“No matter where I lived while in the Air Force, I always had a garden,” she said. “I’ve always had farming in my blood.”

Dunn grows fruits, vegetables and herbs and raises dairy goats on five and a half acres. She makes value-added products such as goat milk soap. Dunn and Potter sell their products at two area farmers’ markets.

Dunn called Shaker Woods Farm her “dream farm.” She enjoys farming and being a part of the changing face of agriculture.

Juan Marinez, the assistant director for outreach with Michigan State University (MSU) Extension, said Hispanics are another group that is changing the face of agriculture. Marinez also serves as the Julian Samora Research Institute liaison to Michigan’s Latino communities.

“Hispanics are becoming the new entrepreneur farmers of the future,” he said.

Marinez and Dr. Victor Garcia, from the University of Indiana at Pennsylvania, have been researching the growth of Hispanic farmers in Michigan since 1999. The data Marinez and Garcia have compiled revealed three scenarios that result in the rise of Hispanic farmers in Michigan. Similar scenarios might be happening across the country.

The first scenario involves Mexican Americans who have worked for producers for years. These immigrants came to the United States to work in agriculture and brought their families with them, Marinez said. Over time, a relationship grew between the Mexican American workers and farm operators, and information about running the farm was shared.

“The owner’s children were educated and had no interest in taking over the farm, so many of these farmers approached their employees to sell the farm,” Marinez said.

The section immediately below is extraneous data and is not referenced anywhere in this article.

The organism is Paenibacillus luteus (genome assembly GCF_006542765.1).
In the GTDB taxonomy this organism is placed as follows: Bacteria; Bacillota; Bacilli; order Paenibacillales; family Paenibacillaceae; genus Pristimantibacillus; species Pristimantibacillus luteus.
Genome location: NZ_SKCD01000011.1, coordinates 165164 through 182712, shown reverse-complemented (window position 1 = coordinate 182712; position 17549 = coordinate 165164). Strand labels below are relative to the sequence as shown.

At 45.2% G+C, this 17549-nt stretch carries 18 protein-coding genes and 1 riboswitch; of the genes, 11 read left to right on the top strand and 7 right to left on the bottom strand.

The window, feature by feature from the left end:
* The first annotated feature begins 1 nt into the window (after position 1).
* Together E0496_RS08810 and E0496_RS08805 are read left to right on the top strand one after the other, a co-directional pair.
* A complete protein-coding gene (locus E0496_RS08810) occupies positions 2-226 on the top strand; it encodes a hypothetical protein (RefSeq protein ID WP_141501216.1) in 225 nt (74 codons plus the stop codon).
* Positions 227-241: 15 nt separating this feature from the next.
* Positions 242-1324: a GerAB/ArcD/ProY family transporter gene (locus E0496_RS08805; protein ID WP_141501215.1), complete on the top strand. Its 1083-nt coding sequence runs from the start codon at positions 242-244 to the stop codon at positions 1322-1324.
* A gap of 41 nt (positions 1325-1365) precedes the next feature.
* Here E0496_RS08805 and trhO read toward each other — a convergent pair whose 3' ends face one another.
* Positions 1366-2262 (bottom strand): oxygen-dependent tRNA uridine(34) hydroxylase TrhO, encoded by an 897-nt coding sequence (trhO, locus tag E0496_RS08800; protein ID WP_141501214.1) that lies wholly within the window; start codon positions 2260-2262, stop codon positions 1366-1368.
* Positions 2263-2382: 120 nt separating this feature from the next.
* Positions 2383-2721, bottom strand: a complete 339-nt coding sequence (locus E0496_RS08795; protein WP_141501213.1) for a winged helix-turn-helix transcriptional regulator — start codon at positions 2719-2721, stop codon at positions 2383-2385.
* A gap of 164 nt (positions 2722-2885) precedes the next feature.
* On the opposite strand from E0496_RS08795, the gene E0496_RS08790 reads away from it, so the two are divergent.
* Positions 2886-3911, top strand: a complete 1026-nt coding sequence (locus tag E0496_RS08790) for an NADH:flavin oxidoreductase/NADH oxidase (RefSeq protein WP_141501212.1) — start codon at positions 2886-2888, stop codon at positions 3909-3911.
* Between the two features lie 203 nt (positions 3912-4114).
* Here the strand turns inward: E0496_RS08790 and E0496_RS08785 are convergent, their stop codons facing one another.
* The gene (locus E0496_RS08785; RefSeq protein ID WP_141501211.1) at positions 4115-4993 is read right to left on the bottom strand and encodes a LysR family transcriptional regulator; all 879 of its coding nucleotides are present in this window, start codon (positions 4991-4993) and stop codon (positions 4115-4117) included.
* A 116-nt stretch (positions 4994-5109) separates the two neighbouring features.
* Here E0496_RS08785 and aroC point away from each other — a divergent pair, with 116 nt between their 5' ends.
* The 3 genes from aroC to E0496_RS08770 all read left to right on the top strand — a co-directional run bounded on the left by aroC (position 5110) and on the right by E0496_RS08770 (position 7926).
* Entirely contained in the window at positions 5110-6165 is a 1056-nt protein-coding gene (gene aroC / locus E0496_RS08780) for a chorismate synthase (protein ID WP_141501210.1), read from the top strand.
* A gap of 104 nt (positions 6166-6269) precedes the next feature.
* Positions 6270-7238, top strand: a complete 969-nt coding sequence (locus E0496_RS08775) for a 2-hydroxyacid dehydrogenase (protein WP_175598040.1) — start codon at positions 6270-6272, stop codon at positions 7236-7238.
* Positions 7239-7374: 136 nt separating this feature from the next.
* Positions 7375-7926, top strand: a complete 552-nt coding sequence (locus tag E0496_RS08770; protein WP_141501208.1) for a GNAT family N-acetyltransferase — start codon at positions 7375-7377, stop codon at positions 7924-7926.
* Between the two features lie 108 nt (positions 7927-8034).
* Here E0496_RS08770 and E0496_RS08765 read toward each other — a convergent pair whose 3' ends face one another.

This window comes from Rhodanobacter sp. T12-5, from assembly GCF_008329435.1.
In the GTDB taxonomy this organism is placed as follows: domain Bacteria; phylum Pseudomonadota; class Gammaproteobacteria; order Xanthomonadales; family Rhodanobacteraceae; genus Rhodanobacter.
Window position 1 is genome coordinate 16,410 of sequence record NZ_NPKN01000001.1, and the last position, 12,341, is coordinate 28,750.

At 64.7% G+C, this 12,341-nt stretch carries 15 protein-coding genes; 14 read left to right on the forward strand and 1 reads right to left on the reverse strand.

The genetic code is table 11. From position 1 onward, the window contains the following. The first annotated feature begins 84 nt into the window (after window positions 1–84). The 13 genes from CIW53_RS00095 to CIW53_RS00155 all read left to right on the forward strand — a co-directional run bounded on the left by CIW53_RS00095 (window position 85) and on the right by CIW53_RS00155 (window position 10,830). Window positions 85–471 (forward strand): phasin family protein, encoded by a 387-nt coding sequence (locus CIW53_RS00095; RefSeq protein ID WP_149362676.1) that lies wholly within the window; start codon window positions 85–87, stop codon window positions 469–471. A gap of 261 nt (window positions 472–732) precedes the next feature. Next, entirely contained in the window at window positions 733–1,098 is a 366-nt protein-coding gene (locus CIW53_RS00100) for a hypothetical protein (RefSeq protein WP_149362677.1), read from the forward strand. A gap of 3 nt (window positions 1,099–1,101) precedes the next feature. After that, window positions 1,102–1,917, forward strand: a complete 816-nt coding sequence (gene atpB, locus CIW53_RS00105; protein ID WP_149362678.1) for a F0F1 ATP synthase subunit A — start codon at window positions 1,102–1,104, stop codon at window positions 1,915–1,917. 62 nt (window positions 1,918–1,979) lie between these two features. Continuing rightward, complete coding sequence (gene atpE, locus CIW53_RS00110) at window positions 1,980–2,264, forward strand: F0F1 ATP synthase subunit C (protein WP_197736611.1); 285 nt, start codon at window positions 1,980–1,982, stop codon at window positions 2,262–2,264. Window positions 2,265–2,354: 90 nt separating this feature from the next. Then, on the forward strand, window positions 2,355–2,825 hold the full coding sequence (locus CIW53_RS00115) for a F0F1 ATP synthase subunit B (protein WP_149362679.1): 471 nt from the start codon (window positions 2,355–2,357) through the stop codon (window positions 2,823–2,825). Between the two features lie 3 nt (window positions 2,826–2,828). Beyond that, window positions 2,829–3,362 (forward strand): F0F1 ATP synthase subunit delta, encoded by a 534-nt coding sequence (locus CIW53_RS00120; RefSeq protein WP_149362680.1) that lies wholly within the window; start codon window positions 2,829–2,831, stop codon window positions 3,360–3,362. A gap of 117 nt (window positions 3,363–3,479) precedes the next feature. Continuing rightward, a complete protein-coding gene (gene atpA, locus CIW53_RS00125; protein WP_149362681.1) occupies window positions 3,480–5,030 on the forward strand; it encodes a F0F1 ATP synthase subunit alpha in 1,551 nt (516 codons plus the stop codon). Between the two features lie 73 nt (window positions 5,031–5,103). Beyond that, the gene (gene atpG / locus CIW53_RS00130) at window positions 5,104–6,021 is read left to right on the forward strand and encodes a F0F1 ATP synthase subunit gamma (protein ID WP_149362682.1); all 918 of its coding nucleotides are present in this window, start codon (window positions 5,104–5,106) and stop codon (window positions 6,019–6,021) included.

The farmer would make a deal with the Mexican American employee, selling only minimal acreage at first, Marinez said. Then, over a period of time, the original farmer helped the Mexican American farmer transition into the new role and eventually sold the remaining acreage to him.

A second scenario has Hispanic workers marrying into the role of farm operator.

Farmers were telling their sons to leave the farm and follow their own career paths, but the daughters remained at the farm or took jobs nearby to stay close to the family, Marinez said. The daughters were normally managing farm operations and ended up marrying the Hispanic foreman. When the father retired, the couple took over the farm.

The third scenario involves former farm workers from Mexico who went to big cities, such as Chicago, with the intent to make money and return home, Marinez said. But then the male would marry someone from his village, and the couple decided they could make more money by working together in a big city. Then children came along, and they realized a big city is not where they wanted to raise a family. So, they built relationships with older farmers in more rural areas.

Marinez said these older farmers tended to be multigenerational black growers whose kids didn’t want to return to the farm. They normally had smaller farms – between 10 acres to 20 acres – that were within economic reach of Mexican American workers.

In the Midwest, Marinez said many former farm workers from Mexico worked in Chicago, and once they had families, moved to Michigan, a large group settling in Van Buren County.

Farmer Armando Arellano is an example of this third scenario. He operates Arellano’s Fruit Market in Southwest Michigan’s Van Buren County.